Shifts in the reproductive strategies of marine species can result from ecological disturbance and often lead to either harmful or adaptive population−level effects. Pacific herring (Clupea pallasii) can exhibit remarkable plasticity in spawn density and spatial distribution, shifting in response to both climatic and anthropogenic pressure. To test alternative factors leading to recently observed and previously uninvestigated deep spawning events (−30 m, 8 x the preceding 25-year mean), we surveyed spawn sites varying in motorized boat traffic, predator density, and sea surface temperature, and conducted a field experiment to test depth effects (at −3, −15, and −30 meters) on the survival rates of herring eggs exposed and protected from predation. We found herring spawn to −44 m, and strong evidence for a positive relationship between depth of suitable habitat and maximum spawning depth (with a possible link to surface temperatures), which was magnified when spawner density was high. This result is consistent with historical records of fisheries independent survey data collected from 1989 to 2015, showing an increase in maximum spawning depth with greater biomass of spawners. Finally, experimental evidence indicated that egg survival decreased, on average, by 20 % at −30 m relative to −3 m depths. If declining trends in spawning distribution continue as sea temperatures rise, the prevalence of deep spawning events may expand as herring become further concentrated into deep fjords and smaller geographic areas, adding further risk to already declining stocks.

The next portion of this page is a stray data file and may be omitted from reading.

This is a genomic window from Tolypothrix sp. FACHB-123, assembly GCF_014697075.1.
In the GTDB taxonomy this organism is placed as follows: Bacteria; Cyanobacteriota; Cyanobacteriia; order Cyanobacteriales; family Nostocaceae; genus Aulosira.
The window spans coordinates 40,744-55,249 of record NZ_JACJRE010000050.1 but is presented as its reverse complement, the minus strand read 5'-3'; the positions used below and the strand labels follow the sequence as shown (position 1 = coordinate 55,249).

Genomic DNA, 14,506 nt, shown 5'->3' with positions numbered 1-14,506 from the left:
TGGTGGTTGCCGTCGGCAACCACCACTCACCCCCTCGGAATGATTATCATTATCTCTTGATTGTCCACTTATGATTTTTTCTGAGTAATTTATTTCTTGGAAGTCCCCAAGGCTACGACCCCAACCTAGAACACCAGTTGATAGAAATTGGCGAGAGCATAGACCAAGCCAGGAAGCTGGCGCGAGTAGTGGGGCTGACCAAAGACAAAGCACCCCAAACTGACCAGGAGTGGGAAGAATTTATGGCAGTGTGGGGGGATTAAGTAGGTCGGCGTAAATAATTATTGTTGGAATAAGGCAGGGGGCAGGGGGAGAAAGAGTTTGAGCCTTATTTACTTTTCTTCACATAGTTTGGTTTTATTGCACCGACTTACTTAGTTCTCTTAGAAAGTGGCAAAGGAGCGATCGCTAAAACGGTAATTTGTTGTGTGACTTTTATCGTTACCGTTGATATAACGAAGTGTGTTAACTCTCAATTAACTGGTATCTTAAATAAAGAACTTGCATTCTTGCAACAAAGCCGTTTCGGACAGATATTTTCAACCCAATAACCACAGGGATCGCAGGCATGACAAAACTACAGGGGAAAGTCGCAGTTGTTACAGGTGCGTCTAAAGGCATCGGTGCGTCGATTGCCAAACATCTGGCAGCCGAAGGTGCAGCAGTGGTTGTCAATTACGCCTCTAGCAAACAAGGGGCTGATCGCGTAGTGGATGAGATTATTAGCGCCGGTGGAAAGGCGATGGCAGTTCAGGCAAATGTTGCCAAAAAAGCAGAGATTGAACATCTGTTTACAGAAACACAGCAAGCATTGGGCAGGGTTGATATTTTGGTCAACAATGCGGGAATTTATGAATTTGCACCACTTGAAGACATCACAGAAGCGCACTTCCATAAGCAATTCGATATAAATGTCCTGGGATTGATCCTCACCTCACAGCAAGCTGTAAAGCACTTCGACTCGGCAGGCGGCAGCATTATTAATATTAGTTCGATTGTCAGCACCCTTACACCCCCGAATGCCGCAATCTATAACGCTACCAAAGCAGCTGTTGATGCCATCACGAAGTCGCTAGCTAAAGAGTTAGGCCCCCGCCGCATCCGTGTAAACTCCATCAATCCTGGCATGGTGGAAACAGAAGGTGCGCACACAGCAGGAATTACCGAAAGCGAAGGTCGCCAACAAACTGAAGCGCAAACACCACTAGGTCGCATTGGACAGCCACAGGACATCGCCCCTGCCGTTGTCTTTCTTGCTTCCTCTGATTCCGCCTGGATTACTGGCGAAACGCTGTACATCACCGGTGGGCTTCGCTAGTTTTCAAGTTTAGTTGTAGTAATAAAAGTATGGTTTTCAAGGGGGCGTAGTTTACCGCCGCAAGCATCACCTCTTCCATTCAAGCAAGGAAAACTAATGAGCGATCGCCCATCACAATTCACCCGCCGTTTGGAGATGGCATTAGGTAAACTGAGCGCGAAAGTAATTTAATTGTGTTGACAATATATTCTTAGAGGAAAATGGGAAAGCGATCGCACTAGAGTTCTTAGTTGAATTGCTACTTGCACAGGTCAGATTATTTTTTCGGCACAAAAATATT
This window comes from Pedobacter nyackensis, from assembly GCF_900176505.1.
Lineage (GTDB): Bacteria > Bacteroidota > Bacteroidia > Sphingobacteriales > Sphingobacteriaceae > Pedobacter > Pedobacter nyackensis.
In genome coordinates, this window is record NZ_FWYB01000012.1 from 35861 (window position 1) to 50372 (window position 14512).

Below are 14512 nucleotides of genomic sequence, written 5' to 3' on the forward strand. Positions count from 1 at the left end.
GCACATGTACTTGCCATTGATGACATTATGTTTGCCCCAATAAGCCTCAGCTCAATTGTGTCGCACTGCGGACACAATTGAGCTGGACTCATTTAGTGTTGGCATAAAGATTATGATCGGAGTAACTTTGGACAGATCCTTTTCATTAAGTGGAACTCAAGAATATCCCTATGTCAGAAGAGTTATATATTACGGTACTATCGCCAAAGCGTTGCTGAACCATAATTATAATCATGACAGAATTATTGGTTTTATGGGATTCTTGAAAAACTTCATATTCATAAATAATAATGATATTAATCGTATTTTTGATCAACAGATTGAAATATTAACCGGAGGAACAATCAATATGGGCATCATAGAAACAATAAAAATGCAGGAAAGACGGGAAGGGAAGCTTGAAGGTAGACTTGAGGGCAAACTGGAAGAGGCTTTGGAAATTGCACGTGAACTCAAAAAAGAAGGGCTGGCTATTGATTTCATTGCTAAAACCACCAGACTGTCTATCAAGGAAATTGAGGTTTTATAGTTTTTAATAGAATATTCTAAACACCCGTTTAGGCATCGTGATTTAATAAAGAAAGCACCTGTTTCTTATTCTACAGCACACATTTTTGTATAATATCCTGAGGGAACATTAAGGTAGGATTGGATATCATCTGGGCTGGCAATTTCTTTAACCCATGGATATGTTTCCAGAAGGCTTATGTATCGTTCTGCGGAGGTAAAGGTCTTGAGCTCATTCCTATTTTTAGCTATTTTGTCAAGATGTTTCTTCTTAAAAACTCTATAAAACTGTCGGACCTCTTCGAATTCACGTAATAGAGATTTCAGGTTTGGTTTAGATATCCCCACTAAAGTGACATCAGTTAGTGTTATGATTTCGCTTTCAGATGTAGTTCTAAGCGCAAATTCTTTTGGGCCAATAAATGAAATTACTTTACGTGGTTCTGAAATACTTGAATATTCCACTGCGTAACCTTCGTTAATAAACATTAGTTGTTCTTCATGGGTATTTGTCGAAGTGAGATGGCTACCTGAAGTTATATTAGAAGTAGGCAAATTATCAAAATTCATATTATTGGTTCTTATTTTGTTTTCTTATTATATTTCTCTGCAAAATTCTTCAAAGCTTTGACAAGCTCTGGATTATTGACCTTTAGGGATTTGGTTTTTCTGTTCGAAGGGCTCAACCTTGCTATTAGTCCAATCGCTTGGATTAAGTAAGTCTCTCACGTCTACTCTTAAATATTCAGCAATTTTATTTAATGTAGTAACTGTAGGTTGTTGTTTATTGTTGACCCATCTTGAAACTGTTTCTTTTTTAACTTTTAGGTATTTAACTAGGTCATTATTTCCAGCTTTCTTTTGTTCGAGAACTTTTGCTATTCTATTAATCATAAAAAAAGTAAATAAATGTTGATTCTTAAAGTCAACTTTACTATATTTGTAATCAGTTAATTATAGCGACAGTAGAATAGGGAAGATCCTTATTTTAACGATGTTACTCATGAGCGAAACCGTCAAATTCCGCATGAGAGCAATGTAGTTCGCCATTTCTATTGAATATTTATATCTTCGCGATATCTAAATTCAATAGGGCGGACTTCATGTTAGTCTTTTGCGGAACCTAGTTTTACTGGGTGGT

Document type: 
Graduating extended essay / Research project
File(s): 
Senior supervisor: 
Dr. Anne Salomon
Dr. Dan Okamoto, Dr. Alejandro Frid
Department: 
Environment: School of Resource and Environmental Management
Thesis type: 
(Research Project) M.R.M.

Computational Discovery of Splicing Events from High-Throughput Omics Data

Author: 
Date created: 
2017-07-18
Abstract: